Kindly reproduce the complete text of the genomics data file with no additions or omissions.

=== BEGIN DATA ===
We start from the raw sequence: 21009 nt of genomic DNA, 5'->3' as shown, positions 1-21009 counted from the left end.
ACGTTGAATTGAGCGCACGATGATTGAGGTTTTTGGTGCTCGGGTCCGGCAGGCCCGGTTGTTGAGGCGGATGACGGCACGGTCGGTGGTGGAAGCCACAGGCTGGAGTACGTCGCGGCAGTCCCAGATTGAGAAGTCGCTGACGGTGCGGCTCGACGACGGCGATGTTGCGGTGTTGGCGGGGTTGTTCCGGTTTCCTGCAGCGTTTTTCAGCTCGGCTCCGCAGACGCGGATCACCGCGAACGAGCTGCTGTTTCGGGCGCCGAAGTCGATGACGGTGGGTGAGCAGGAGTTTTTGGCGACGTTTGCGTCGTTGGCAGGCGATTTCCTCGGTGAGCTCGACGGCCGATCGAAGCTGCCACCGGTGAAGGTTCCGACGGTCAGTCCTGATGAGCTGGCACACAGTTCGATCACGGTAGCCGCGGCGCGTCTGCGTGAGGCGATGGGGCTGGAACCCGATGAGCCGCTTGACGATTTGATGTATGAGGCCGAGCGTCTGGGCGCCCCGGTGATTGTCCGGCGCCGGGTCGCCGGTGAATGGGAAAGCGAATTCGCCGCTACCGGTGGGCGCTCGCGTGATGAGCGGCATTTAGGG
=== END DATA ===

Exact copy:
We start from the raw sequence: 21009 nt of genomic DNA, 5'->3' as shown, positions 1-21009 counted from the left end.
ACGTTGAATTGAGCGCACGATGATTGAGGTTTTTGGTGCTCGGGTCCGGCAGGCCCGGTTGTTGAGGCGGATGACGGCACGGTCGGTGGTGGAAGCCACAGGCTGGAGTACGTCGCGGCAGTCCCAGATTGAGAAGTCGCTGACGGTGCGGCTCGACGACGGCGATGTTGCGGTGTTGGCGGGGTTGTTCCGGTTTCCTGCAGCGTTTTTCAGCTCGGCTCCGCAGACGCGGATCACCGCGAACGAGCTGCTGTTTCGGGCGCCGAAGTCGATGACGGTGGGTGAGCAGGAGTTTTTGGCGACGTTTGCGTCGTTGGCAGGCGATTTCCTCGGTGAGCTCGACGGCCGATCGAAGCTGCCACCGGTGAAGGTTCCGACGGTCAGTCCTGATGAGCTGGCACACAGTTCGATCACGGTAGCCGCGGCGCGTCTGCGTGAGGCGATGGGGCTGGAACCCGATGAGCCGCTTGACGATTTGATGTATGAGGCCGAGCGTCTGGGCGCCCCGGTGATTGTCCGGCGCCGGGTCGCCGGTGAATGGGAAAGCGAATTCGCCGCTACCGGTGGGCGCTCGCGTGATGAGCGGCATTTAGGG